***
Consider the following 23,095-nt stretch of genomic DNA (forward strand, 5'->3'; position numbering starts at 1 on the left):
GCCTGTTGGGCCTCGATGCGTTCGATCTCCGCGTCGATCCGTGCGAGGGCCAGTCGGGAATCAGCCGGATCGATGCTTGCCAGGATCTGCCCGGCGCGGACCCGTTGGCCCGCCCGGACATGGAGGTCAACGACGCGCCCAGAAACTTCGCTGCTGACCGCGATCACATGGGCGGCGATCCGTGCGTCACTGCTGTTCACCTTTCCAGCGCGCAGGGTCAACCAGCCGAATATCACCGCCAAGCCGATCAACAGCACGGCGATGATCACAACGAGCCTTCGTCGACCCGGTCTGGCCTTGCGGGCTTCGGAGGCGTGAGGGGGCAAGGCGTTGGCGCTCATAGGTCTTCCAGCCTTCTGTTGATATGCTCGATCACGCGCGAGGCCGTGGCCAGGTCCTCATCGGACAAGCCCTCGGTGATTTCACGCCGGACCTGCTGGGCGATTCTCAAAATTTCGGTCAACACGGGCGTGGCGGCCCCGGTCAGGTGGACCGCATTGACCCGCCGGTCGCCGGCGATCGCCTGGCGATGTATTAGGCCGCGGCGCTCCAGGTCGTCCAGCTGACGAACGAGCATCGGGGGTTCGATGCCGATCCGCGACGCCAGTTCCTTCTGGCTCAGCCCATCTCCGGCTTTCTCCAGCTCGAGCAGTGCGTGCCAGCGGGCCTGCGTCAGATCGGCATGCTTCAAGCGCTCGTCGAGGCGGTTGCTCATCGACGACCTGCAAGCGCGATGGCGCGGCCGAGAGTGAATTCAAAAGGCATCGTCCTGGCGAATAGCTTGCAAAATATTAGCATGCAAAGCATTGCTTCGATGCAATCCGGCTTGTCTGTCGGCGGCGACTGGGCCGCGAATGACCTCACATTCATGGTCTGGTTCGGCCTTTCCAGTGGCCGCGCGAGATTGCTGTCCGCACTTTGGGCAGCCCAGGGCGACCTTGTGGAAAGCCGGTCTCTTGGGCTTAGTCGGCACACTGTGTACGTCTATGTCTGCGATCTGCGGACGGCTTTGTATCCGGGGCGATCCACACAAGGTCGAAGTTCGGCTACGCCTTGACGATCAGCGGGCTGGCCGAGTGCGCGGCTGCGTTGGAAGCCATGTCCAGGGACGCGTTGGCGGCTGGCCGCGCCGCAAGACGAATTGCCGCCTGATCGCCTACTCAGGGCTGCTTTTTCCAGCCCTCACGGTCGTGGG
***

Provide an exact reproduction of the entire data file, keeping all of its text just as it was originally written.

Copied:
Consider the following 23,095-nt stretch of genomic DNA (forward strand, 5'->3'; position numbering starts at 1 on the left):
GCCTGTTGGGCCTCGATGCGTTCGATCTCCGCGTCGATCCGTGCGAGGGCCAGTCGGGAATCAGCCGGATCGATGCTTGCCAGGATCTGCCCGGCGCGGACCCGTTGGCCCGCCCGGACATGGAGGTCAACGACGCGCCCAGAAACTTCGCTGCTGACCGCGATCACATGGGCGGCGATCCGTGCGTCACTGCTGTTCACCTTTCCAGCGCGCAGGGTCAACCAGCCGAATATCACCGCCAAGCCGATCAACAGCACGGCGATGATCACAACGAGCCTTCGTCGACCCGGTCTGGCCTTGCGGGCTTCGGAGGCGTGAGGGGGCAAGGCGTTGGCGCTCATAGGTCTTCCAGCCTTCTGTTGATATGCTCGATCACGCGCGAGGCCGTGGCCAGGTCCTCATCGGACAAGCCCTCGGTGATTTCACGCCGGACCTGCTGGGCGATTCTCAAAATTTCGGTCAACACGGGCGTGGCGGCCCCGGTCAGGTGGACCGCATTGACCCGCCGGTCGCCGGCGATCGCCTGGCGATGTATTAGGCCGCGGCGCTCCAGGTCGTCCAGCTGACGAACGAGCATCGGGGGTTCGATGCCGATCCGCGACGCCAGTTCCTTCTGGCTCAGCCCATCTCCGGCTTTCTCCAGCTCGAGCAGTGCGTGCCAGCGGGCCTGCGTCAGATCGGCATGCTTCAAGCGCTCGTCGAGGCGGTTGCTCATCGACGACCTGCAAGCGCGATGGCGCGGCCGAGAGTGAATTCAAAAGGCATCGTCCTGGCGAATAGCTTGCAAAATATTAGCATGCAAAGCATTGCTTCGATGCAATCCGGCTTGTCTGTCGGCGGCGACTGGGCCGCGAATGACCTCACATTCATGGTCTGGTTCGGCCTTTCCAGTGGCCGCGCGAGATTGCTGTCCGCACTTTGGGCAGCCCAGGGCGACCTTGTGGAAAGCCGGTCTCTTGGGCTTAGTCGGCACACTGTGTACGTCTATGTCTGCGATCTGCGGACGGCTTTGTATCCGGGGCGATCCACACAAGGTCGAAGTTCGGCTACGCCTTGACGATCAGCGGGCTGGCCGAGTGCGCGGCTGCGTTGGAAGCCATGTCCAGGGACGCGTTGGCGGCTGGCCGCGCCGCAAGACGAATTGCCGCCTGATCGCCTACTCAGGGCTGCTTTTTCCAGCCCTCACGGTCGTGGG